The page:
We were debating (read that as arguing) in the office whether critical-illness cover could be sold within a simplified product regime and trying to hypothesise how the current range of CI products could be sold under a simplified advice process. You can imagine the difficulties as we still have no idea whether these “simplified” concepts will turn into reality and, if they do, how they would operate within the existing framework.
We took a step back and looked at the current position to assess how we operate in the market to support the sales of CI products.
We have intermediaries using LifeQuote software to get a range of CI quotes ranked by price, where the selection of provider is the responsibility of the adviser within their normal advice regime.
Within the direct market, the customer is buying because the products are accessible via specific brands or aggregation sites, where we are discounting and often providing much smaller sums assured via an upsell mechanism.
The sum assured, term and provider is the customer’s choice, with the decision supported by the normal literature you would expect to see. Over the years that DLPS has been operating, tens of thousands of CI policies have been sold via these channels. But CI product sales have never reached their potential and sales have been slightly decreasing, with standalone CI virtually disappearing.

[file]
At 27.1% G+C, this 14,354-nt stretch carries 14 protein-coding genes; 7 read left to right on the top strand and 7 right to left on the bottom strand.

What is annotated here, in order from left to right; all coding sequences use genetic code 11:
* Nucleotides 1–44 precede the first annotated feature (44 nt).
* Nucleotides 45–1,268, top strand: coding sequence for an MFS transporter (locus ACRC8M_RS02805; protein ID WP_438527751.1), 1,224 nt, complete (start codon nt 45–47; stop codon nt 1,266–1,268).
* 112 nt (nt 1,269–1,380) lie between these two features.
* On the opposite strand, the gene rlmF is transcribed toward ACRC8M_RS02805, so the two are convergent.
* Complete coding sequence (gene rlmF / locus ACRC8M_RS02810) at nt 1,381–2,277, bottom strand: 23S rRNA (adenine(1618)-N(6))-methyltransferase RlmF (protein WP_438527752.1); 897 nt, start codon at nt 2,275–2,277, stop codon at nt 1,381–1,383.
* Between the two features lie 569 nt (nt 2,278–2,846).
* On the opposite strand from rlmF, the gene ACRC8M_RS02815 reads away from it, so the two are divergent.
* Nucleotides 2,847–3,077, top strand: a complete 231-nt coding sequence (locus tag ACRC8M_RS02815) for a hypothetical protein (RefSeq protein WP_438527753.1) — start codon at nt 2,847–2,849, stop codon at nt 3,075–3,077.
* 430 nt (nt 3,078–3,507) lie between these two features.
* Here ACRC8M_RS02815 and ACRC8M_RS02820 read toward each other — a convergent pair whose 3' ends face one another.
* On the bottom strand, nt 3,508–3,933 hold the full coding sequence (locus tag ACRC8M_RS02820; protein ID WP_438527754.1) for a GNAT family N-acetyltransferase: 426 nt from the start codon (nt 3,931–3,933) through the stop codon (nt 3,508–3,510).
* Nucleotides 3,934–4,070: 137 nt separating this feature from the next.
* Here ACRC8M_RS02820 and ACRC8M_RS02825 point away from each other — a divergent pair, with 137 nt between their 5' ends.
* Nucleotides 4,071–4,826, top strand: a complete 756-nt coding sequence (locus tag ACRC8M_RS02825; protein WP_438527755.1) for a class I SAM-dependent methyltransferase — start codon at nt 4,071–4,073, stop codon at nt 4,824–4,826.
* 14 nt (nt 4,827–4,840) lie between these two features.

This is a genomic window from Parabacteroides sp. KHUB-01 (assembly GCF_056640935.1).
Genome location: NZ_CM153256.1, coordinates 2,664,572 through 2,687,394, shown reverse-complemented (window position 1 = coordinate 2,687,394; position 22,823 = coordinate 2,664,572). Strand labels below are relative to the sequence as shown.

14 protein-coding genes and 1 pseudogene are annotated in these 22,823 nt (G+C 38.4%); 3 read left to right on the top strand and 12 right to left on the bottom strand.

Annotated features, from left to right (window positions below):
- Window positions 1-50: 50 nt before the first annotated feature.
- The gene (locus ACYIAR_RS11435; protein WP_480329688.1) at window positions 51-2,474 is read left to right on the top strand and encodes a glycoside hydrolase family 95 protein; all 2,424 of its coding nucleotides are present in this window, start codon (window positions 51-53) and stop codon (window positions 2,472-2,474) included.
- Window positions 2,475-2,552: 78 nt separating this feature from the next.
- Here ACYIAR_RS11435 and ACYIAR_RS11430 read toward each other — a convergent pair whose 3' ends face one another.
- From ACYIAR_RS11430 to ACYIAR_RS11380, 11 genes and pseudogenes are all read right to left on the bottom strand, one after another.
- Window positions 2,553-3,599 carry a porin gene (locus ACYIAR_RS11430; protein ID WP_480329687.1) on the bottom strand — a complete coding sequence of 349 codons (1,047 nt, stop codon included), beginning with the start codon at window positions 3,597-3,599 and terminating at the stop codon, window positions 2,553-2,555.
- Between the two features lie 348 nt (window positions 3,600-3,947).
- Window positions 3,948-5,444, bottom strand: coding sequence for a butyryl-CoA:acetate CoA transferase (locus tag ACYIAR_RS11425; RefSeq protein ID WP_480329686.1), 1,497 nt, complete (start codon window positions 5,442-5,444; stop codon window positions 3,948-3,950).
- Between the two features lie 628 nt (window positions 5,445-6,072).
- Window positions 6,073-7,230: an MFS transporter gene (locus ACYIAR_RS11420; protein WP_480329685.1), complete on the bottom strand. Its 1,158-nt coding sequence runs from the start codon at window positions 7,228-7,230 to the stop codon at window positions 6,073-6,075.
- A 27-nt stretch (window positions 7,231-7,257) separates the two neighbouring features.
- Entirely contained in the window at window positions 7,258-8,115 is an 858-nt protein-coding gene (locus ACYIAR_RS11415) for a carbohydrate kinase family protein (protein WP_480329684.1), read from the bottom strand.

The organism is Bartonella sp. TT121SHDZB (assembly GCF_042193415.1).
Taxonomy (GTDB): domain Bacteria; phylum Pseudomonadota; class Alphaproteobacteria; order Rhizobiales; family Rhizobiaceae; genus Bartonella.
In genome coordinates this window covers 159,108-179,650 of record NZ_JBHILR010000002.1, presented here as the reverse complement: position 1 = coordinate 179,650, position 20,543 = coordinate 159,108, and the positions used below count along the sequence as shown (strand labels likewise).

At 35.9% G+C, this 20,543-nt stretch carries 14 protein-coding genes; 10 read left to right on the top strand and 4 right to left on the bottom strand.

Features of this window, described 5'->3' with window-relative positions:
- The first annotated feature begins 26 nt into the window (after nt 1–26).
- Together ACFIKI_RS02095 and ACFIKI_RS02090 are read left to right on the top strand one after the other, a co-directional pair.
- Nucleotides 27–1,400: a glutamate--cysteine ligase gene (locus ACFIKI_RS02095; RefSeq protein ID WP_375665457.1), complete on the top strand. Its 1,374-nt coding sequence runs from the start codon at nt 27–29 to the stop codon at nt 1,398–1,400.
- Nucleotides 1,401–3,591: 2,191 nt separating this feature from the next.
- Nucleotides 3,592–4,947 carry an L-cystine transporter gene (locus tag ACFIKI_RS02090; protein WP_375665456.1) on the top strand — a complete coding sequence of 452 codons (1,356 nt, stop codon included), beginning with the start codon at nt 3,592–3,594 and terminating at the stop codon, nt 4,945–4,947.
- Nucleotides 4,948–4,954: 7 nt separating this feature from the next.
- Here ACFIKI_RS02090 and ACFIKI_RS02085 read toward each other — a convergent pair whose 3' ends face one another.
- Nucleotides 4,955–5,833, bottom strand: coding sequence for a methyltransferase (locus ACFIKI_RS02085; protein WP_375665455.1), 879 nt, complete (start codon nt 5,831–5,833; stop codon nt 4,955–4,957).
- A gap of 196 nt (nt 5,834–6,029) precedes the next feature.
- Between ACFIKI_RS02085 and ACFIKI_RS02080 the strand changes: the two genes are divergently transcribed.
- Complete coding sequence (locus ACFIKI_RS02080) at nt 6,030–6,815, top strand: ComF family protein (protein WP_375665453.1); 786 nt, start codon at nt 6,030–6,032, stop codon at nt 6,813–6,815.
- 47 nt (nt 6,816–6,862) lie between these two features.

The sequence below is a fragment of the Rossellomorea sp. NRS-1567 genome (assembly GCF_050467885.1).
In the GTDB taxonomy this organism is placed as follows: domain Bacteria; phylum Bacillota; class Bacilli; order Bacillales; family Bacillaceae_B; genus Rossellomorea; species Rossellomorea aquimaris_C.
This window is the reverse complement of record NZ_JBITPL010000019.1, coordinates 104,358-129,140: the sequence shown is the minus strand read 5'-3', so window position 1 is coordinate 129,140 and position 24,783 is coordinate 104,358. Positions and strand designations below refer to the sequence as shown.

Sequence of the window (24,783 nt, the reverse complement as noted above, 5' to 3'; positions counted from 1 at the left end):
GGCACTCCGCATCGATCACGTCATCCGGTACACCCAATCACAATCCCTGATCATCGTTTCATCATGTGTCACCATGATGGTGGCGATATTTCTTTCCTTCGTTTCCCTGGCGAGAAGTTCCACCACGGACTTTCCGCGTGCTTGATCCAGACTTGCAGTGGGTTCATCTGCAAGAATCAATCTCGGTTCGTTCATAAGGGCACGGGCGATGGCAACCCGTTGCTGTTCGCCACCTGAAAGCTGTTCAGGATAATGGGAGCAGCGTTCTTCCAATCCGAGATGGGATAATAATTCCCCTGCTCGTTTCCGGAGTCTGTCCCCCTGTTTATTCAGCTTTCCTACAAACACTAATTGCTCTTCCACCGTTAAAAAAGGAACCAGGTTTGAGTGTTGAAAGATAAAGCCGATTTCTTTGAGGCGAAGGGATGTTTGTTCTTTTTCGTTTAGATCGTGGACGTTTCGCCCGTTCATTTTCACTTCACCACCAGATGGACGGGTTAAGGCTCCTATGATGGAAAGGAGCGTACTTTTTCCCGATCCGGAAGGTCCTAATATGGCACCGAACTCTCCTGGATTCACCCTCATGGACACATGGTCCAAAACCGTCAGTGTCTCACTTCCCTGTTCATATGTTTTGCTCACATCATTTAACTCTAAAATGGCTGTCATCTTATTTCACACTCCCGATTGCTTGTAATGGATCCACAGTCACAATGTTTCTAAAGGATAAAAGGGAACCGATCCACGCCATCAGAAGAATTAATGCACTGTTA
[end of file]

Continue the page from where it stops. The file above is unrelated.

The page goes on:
There are two main reasons why we are not selling as much critical illness – it is too complicated to explain easily to most consumers and it is too expensive.
Products are complex to explain as more providers add additional covers and provide additional payments without reducing the sum assured. The products provide great cover but the degree of complexity holds back sales as people do not buy what they do not understand.
The perception is that CI is an expensive product. I would argue that term cover is too cheap, so when a consumer looks at buying CI, all they see is the pricing differential and the link to increased likelihood of claim is rarely made.
The name critical illness is very subjective and will be measured by the client at the time of an incident. In reality, the contract pays out when a listed condition is met. Could we look at it in a different way? Could we provide very specific cover for defined illnesses such as heart attack, cancer, stroke and multiple sclerosis and within a product solution define the premium for different sums assured?
Another way of looking at this is to try and redefine what a life-threatening critical illness is and what a serious illness is. Restructuring the sale of CI from a lump-sum payment to an income-related benefit over a restricted period could be more appropriate, appealing and cost-effective.
Neil McCarthy is sales and marketing director at Direct Life and Pensions